Another related technology is the ClearEdge™ (CE) imaging device which measures tissue-specific electrical properties. It is also a convenient hand-held portable imaging device which uses bioimpedance spectroscopy to detect both extracellular and intracellular variations in tissue dielectric properties, enabling identification of abnormal tissue containing pathological changes of invasive cancer, DCIS, lobular carcinoma in-situ (LCIS) and atypical proliferations such as atypical ductal and lobular hyperplasia. The specificity is slightly compromised by detection of increased cellularity associated with inflammation. The device assesses the local dielectric properties of tissues when directly in contact. A preliminary study was done under the auspices of Michael Dixon in the Edinburgh Breast Unit, which enlisted nine surgeons and was conducted in two phases. Phase-1 (58 patients) was designed to validate the safety and accuracy of the CE imaging device when used on excised specimens ex vivo. This would indicate the potential for the device to reduce rates of re-excision, which was specifically addressed in Phase-2 of the study, whereby the device was used intraoperatively in 63 patients in an attempt to reduce the need for re-operation to achieve negative margins. The performance of the CE imaging device was similar for the two phases of the study and readouts from the device were compared with permanent section pathology (sensitivity [84.3% versus 87.3%]), specificity (81.9% versus 75.6%), positive predictive value (67.2% versus 63.6%) and negative predictive value (92.2% versus 92.4%). Furthermore, the false positive and negative rates were comparable for the CE device and permanent pathology. There was a learning curve amongst the surgeons and it was commented by Dixon et al [25] that had all images been interpreted appropriately and some re-excised margins identified as CE abnormal in Phase-2 of the study, the rate of re-excision would have been 8% (overall rate of excision 17% for all patients).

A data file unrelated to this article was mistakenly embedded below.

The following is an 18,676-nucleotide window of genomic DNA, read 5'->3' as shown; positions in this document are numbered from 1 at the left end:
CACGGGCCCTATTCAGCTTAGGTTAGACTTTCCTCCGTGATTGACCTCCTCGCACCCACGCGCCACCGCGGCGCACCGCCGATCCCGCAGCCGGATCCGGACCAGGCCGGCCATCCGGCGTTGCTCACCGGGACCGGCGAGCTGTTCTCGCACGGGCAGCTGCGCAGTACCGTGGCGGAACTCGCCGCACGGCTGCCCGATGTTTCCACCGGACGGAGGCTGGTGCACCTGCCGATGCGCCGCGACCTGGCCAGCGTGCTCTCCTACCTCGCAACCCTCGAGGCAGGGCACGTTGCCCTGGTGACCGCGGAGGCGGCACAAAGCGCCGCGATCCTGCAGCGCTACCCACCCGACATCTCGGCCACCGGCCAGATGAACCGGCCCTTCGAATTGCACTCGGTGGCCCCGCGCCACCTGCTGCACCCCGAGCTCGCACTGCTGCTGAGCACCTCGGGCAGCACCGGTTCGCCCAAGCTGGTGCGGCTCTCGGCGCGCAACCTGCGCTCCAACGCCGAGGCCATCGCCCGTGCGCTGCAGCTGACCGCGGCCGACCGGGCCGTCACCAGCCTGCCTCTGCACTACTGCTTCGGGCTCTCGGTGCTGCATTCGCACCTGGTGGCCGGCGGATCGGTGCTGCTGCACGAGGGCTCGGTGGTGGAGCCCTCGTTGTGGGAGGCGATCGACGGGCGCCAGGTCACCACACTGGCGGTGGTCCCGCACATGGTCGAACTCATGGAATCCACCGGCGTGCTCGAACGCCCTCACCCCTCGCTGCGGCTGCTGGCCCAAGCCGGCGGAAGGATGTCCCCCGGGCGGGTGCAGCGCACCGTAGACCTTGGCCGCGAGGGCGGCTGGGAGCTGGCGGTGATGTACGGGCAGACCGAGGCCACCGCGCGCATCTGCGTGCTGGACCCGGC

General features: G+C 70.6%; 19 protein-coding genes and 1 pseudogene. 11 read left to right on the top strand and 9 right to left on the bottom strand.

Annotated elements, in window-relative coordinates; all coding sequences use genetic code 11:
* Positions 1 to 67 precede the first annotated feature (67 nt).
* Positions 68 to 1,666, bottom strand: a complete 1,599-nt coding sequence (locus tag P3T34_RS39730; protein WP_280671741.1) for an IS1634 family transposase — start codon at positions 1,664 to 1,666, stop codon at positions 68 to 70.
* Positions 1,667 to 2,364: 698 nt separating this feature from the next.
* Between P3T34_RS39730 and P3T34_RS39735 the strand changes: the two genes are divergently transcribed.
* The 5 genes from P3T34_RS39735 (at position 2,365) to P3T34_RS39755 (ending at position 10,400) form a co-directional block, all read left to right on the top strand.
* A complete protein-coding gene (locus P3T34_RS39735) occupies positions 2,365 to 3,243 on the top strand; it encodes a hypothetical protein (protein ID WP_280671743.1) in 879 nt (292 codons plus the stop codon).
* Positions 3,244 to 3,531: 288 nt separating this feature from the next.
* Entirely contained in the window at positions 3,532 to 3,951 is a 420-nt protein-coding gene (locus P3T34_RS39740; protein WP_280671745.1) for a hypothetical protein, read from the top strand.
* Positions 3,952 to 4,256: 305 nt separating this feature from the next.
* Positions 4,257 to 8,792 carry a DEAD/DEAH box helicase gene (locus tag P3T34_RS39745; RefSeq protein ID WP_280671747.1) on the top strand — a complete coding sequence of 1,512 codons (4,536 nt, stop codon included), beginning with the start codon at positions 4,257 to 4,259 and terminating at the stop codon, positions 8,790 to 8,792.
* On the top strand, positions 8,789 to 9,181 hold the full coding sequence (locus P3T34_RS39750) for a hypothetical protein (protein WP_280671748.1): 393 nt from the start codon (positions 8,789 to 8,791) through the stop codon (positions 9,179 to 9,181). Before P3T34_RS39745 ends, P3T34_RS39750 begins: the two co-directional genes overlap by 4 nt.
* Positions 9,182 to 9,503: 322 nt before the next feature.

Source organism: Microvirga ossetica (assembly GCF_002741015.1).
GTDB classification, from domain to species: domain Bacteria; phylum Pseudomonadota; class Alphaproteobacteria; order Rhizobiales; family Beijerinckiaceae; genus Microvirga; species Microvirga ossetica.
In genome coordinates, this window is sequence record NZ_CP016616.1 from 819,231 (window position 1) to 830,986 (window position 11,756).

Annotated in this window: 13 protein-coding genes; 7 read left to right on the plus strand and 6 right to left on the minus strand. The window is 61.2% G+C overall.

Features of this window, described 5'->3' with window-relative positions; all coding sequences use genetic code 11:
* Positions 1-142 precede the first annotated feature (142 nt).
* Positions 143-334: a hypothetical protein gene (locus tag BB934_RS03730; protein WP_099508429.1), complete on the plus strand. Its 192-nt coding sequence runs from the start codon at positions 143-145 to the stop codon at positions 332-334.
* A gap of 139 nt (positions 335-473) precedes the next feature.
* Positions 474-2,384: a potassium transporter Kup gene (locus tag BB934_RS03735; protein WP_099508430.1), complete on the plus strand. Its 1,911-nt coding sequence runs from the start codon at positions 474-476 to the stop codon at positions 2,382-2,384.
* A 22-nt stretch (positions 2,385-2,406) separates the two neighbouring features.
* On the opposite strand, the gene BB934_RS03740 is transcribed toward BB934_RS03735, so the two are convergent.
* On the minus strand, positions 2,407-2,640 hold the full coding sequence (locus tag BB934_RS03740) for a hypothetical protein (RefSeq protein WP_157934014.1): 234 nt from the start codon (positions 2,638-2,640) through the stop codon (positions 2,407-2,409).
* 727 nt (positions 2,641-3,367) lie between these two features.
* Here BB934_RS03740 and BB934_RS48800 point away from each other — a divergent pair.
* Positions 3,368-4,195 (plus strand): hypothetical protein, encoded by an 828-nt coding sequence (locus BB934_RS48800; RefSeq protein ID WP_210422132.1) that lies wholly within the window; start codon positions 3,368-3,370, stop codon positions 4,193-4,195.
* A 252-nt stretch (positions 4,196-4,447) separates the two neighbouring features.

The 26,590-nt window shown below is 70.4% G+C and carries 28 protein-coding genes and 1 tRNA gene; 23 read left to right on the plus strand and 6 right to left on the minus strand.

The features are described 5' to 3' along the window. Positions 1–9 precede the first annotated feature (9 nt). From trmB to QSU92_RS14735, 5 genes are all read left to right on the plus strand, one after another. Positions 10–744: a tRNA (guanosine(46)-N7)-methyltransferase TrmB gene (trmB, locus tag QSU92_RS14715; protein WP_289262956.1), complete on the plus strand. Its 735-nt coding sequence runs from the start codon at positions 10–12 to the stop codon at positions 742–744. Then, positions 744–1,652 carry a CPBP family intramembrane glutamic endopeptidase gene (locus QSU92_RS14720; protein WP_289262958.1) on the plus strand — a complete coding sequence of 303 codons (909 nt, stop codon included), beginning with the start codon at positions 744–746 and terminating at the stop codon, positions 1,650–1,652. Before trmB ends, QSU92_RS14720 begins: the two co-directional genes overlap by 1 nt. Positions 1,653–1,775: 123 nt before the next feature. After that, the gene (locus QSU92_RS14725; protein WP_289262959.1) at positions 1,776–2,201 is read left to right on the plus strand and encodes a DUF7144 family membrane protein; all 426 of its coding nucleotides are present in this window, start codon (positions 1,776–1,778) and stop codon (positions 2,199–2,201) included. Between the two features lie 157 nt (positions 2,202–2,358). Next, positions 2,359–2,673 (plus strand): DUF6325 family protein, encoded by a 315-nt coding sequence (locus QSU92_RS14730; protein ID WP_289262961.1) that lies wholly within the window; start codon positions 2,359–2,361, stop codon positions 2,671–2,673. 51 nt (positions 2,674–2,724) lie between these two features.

Intelligent knife

An intriguing technology is the ‘intelligent knife’, which analyses the electrosurgical plume of diathermy smoke to determine the structural lipid profile of tissue. This is based on rapid evaporative ionisation mass spectrometry (REIMS) with online chemical analysis of the electrosurgical aerosol. Use of electrical diathermy in the cutting or coagulation mode triggers a cellular explosion from heat dissipation with release of cellular product into a gas phase. Chemical analysis using both cutting and coagulation modality was performed on a normal and tumour breast tissue and validation spectra correlated with tissue microscopic tissue histology. The so-called i-knife has now been optimised for real-time intraoperative analysis of breast tissue and yields high rates of sensitivity and specificity. REIMS shows promising results for detection of positive resection margins intraoperatively (100%) and has a sensitivity of 77.3%. A false positive margin was recorded in only 0.5% of the total dissection time calculated as 69/14,023 spectra [26]. Further validation studies will clarify the performance characteristics and in particular determine the accuracy for intraoperative margin assessment [27].


Several emergent technologies exist which can potentially improve intraoperative margin assessment and reduce rates of re-excision, but further technological developments are required to augment image processing and facilitate routine clinical usage. Moreover, these will need to compare favourably with direct tissue-based methods, such as frozen section and cytology, which are notably more sensitive and specific than most other methods of margin assessment. Nonetheless, issues such as time, cost and reliability must be factored into any final evaluation and devices such as MarginProbe and ClearEdge may find clinical utility in routine daily practice where surgical workloads are substantial.